It has been four and a half decades since the Narikoravan (a) Kuruvikaran community has been waging a constitutional struggle for Scheduled Tribe status.
Narikoravan is a nomadic tribe involved in the making of ‘rudrasksha malai’ and other such long chains, rosary beads which have been historically part of temple economies. Their products find great demand among pilgrims who travel to Sabarimala Ayyappa Temple in Pathanamthita, Kerala. Narikuravars are also itinerant sellers of plastic vessels and other daily utilities. Their population is not more than 30,000 in Tamil Nadu. They have no representation in any decision-making bodies. Presently, they are listed under Most Backward Classes in Tamil Nadu and among Other Backward Classes in the Central Government List.
For Narikuravars, it has been almost impossible to transcend their traditional occupation. Several first generation learners go back to their traditional occupation due to lack of facilities and difficulties embedded in claiming and furnishing their MBC/OBC status. The first generation learners from the community who are leading the movement articulate their demand in terms of better and meaningful access to modern facilities and educational infrastructure.
In 1965, the Lokur Committee1 recommended inclusion of Narikoravans (Kuruvikaran) in the list of Scheduled Tribes. The mandate of the 1965 committee was to examine the ‘historical and scientific background’ of tribes and caste groups to evaluate their social, economic and educational conditions. Clearly, the recommendation of the Committee was not implemented in the case of Narikuravars. The report points out that Narikorvans are a ‘very backward tribe’ with distinct customs.
In the 1980s, M.G. Ramachandran, the then Chief Minister of Tamil Nadu proposed to the Union Government to include Narikuravars in the ST list.
On 18th December 2013, the UPA government was forced to issue a bill2 (160/2013) to include the community in the ST list.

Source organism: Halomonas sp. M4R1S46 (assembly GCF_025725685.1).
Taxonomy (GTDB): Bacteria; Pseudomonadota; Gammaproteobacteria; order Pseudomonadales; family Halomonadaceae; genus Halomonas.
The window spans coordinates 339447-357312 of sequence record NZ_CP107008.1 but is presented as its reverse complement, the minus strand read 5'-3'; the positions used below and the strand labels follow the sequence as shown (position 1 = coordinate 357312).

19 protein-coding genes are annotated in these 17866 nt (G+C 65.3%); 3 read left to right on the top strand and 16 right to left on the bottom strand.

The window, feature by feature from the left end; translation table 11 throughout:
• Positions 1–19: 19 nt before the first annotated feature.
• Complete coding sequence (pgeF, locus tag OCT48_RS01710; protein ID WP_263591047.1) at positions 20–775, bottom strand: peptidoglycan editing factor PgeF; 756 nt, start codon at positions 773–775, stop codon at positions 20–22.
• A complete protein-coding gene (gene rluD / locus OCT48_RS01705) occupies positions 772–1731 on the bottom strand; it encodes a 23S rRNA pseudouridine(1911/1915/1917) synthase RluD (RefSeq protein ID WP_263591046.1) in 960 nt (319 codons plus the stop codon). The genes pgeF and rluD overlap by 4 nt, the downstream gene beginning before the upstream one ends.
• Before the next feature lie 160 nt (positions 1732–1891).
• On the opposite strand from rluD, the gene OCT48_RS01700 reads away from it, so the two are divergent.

Prior to the issuance of this bill, Narikuravars convinced DMK president Karunanidhi and Tamil Nadu Chief Minister J. Jayalalitha to write to the Central government.However, on 21st February 2014 when the bill was floored in the Lok Sabha none of the members supported the Bill. This led to its lapse.
The community demanded the passage of the bill in the winter session of the Lok Sabha. Nearly 50 Narikuravar women, children and men, under the banner of Tamil Nadu Narikoravan (A) Kuruvikaran Welfare Federation (TNKWF), travelled to Delhi all the way from Tamil Nadu. For over two weeks (starting from the first week of December 2015) they lived in tiny lodge in Paharganj area of New Delhi to meet MPs and Union Ministers.They also staged a hunger strike on 4th December 2015 at Jantar Mantar. The Union government ensured that the bill would be enacted, without any delay.
After several rounds of dialogue with members of parliament and ministers; on 9th December 2015, Pon. Radhakrishnan, Minister of State for Road Transports, Highways and Shipping, Government of India, wrote a letter to Jual Oram, Minister of Tribal Affairs, Government of India, strongly recommending Narikuravar’s case for ST status. In the letter, the Minister points out that Narikuravar Community is ‘nomadic, extremely poor and one of the most vulnerable communities’ in Tamil Nadu. More than 87% of this population is non-literate. The minister further states that the number of graduates in the community is hardly ‘0.02%’ of the total population. It is in such a context that they demand ST status with the hope to improve their living conditions and representations.
However, the winter session of the Parliament failed to pass the Bill. The struggle of the community is still on. There is a need for greater awareness and support from civil society actors to ensure the passage of the Bill in the next session of the Parliament.
. While the definition of ‘tribe’ remains contested, the broad criterion for determining whether a community is ‘tribal or not’ as per the Lokur Committee Report are – spatial organization (separate and excluded existence), distinctive culture, ‘primitive’ traits, shyness of contact with community at large and socio-economic and educational backwardness.
. The Constitution (Scheduled Tribes) Order (Second Amendment) Bill, 2013.